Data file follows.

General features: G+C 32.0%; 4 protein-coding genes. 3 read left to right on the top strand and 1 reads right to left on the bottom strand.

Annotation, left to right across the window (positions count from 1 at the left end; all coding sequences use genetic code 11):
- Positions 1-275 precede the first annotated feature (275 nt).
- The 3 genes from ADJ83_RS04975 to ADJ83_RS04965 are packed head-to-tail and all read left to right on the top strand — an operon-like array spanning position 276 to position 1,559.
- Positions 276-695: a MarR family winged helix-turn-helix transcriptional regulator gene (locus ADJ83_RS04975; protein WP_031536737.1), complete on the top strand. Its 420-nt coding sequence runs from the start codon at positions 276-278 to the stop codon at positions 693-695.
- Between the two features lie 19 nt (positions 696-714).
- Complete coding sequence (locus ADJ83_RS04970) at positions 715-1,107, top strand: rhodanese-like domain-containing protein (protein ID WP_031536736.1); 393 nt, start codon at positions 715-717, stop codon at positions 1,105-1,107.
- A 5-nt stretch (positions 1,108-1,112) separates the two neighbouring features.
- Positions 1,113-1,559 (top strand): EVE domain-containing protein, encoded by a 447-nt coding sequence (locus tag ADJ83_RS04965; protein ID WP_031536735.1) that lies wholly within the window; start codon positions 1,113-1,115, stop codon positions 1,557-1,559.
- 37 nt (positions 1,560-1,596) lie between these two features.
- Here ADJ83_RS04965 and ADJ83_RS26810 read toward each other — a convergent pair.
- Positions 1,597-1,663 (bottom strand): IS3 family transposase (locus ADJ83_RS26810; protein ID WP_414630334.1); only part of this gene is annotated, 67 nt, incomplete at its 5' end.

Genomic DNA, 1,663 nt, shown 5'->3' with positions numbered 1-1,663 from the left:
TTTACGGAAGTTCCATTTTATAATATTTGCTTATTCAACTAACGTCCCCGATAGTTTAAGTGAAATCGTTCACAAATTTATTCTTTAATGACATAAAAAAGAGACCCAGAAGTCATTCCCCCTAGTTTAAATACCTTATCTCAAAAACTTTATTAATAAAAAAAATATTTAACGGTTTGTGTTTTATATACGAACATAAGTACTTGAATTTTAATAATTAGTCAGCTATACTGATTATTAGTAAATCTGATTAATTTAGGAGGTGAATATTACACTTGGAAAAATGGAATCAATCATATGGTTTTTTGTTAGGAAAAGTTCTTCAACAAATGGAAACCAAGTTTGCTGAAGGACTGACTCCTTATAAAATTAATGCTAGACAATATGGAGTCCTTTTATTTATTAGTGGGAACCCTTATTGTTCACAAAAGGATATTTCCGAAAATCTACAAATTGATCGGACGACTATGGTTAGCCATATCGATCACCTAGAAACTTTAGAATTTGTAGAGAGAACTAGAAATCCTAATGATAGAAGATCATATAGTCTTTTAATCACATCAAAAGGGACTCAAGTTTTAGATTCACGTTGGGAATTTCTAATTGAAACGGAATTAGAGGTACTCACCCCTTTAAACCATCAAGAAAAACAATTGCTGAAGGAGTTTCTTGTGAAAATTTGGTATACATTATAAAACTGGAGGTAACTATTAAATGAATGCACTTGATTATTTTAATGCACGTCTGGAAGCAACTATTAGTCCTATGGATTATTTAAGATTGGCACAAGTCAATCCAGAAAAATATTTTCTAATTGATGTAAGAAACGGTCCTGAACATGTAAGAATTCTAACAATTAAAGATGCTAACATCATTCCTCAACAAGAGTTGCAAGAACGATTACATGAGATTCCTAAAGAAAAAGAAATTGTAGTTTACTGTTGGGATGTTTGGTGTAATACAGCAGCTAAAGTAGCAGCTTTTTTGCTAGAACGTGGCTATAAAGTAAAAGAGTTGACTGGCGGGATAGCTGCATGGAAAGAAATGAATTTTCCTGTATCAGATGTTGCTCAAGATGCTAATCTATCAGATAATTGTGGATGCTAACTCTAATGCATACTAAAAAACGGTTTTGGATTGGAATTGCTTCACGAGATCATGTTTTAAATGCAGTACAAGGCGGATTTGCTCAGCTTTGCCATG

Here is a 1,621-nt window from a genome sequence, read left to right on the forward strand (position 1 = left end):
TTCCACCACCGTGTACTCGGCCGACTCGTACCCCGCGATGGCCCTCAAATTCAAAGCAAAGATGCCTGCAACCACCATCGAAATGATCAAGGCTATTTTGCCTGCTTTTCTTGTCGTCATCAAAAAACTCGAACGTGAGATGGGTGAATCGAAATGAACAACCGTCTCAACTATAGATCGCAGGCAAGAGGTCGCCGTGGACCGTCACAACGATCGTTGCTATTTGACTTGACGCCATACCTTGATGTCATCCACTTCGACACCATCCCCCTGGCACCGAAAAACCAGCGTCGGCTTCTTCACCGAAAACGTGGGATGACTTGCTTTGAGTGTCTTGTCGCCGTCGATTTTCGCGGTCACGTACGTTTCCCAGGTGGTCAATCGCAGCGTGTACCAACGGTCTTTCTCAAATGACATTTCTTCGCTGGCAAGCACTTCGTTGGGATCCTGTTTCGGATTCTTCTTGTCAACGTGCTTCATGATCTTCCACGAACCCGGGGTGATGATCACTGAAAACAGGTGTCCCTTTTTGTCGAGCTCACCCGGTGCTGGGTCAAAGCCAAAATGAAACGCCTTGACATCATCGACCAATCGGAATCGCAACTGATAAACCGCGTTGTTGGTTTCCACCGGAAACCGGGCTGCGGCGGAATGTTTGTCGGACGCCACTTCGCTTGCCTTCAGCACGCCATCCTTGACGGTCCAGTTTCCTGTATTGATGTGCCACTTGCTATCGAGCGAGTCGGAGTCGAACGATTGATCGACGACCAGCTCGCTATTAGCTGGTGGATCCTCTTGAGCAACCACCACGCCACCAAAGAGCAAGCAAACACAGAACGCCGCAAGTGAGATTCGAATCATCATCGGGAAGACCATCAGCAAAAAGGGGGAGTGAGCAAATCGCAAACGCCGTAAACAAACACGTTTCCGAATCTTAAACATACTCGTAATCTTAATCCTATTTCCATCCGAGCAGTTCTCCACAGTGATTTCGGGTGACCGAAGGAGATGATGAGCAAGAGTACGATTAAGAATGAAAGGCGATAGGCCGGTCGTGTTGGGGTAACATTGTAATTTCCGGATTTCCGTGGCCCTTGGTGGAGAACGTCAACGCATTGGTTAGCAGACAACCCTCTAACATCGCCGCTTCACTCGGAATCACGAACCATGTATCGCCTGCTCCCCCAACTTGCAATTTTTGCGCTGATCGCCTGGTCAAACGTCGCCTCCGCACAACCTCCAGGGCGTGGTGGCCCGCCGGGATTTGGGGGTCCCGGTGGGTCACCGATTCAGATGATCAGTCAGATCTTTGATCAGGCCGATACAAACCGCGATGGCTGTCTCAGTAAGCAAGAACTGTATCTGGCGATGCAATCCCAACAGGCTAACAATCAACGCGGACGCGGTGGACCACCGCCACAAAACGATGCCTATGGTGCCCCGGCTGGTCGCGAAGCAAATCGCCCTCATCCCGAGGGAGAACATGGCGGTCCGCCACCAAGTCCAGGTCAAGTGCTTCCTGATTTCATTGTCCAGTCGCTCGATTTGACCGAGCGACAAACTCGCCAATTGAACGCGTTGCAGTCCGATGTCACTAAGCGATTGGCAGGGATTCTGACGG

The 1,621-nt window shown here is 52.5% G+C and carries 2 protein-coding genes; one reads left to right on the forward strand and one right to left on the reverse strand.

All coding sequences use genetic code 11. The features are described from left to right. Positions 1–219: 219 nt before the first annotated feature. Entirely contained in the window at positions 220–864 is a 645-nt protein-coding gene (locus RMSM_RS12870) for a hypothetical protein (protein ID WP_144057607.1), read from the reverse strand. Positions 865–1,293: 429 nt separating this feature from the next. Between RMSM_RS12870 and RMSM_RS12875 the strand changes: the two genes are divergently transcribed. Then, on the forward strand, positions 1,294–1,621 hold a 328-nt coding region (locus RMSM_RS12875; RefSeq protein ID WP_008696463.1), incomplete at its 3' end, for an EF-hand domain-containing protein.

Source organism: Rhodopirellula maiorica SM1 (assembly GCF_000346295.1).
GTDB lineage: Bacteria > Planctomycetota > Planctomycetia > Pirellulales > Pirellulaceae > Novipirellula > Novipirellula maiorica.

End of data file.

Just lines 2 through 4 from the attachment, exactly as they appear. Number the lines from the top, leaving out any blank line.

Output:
Annotation, left to right across the window (positions count from 1 at the left end; all coding sequences use genetic code 11):
- Positions 1-275 precede the first annotated feature (275 nt).
- The 3 genes from ADJ83_RS04975 to ADJ83_RS04965 are packed head-to-tail and all read left to right on the top strand — an operon-like array spanning position 276 to position 1,559.